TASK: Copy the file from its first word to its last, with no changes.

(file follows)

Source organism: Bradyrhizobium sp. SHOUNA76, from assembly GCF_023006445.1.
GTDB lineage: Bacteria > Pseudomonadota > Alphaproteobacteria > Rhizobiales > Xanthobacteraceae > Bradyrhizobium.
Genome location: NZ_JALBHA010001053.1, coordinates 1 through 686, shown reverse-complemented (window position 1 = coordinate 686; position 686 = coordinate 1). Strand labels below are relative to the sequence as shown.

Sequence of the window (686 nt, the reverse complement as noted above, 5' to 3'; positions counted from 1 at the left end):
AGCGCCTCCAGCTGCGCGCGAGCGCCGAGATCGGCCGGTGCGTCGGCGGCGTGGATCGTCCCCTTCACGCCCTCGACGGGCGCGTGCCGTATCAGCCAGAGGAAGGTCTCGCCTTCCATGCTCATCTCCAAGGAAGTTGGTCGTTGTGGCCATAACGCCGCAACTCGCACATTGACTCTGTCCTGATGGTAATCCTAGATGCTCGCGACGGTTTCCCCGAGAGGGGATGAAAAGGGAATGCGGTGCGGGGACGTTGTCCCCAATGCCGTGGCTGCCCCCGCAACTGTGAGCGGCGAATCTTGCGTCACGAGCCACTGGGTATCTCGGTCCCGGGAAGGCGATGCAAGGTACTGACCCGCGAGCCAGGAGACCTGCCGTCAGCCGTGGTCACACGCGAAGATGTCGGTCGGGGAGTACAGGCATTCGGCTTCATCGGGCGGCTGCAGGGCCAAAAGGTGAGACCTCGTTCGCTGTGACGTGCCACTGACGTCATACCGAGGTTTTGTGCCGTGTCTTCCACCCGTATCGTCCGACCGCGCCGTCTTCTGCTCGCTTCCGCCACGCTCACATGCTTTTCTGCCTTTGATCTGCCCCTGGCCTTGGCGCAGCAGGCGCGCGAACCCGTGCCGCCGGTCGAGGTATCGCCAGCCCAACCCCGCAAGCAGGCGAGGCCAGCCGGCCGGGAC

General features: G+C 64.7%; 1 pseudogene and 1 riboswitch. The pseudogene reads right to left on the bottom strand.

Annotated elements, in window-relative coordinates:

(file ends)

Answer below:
Source organism: Bradyrhizobium sp. SHOUNA76, from assembly GCF_023006445.1.
GTDB lineage: Bacteria > Pseudomonadota > Alphaproteobacteria > Rhizobiales > Xanthobacteraceae > Bradyrhizobium.
Genome location: NZ_JALBHA010001053.1, coordinates 1 through 686, shown reverse-complemented (window position 1 = coordinate 686; position 686 = coordinate 1). Strand labels below are relative to the sequence as shown.

Sequence of the window (686 nt, the reverse complement as noted above, 5' to 3'; positions counted from 1 at the left end):
AGCGCCTCCAGCTGCGCGCGAGCGCCGAGATCGGCCGGTGCGTCGGCGGCGTGGATCGTCCCCTTCACGCCCTCGACGGGCGCGTGCCGTATCAGCCAGAGGAAGGTCTCGCCTTCCATGCTCATCTCCAAGGAAGTTGGTCGTTGTGGCCATAACGCCGCAACTCGCACATTGACTCTGTCCTGATGGTAATCCTAGATGCTCGCGACGGTTTCCCCGAGAGGGGATGAAAAGGGAATGCGGTGCGGGGACGTTGTCCCCAATGCCGTGGCTGCCCCCGCAACTGTGAGCGGCGAATCTTGCGTCACGAGCCACTGGGTATCTCGGTCCCGGGAAGGCGATGCAAGGTACTGACCCGCGAGCCAGGAGACCTGCCGTCAGCCGTGGTCACACGCGAAGATGTCGGTCGGGGAGTACAGGCATTCGGCTTCATCGGGCGGCTGCAGGGCCAAAAGGTGAGACCTCGTTCGCTGTGACGTGCCACTGACGTCATACCGAGGTTTTGTGCCGTGTCTTCCACCCGTATCGTCCGACCGCGCCGTCTTCTGCTCGCTTCCGCCACGCTCACATGCTTTTCTGCCTTTGATCTGCCCCTGGCCTTGGCGCAGCAGGCGCGCGAACCCGTGCCGCCGGTCGAGGTATCGCCAGCCCAACCCCGCAAGCAGGCGAGGCCAGCCGGCCGGGAC

General features: G+C 64.7%; 1 pseudogene and 1 riboswitch. The pseudogene reads right to left on the bottom strand.

Annotated elements, in window-relative coordinates: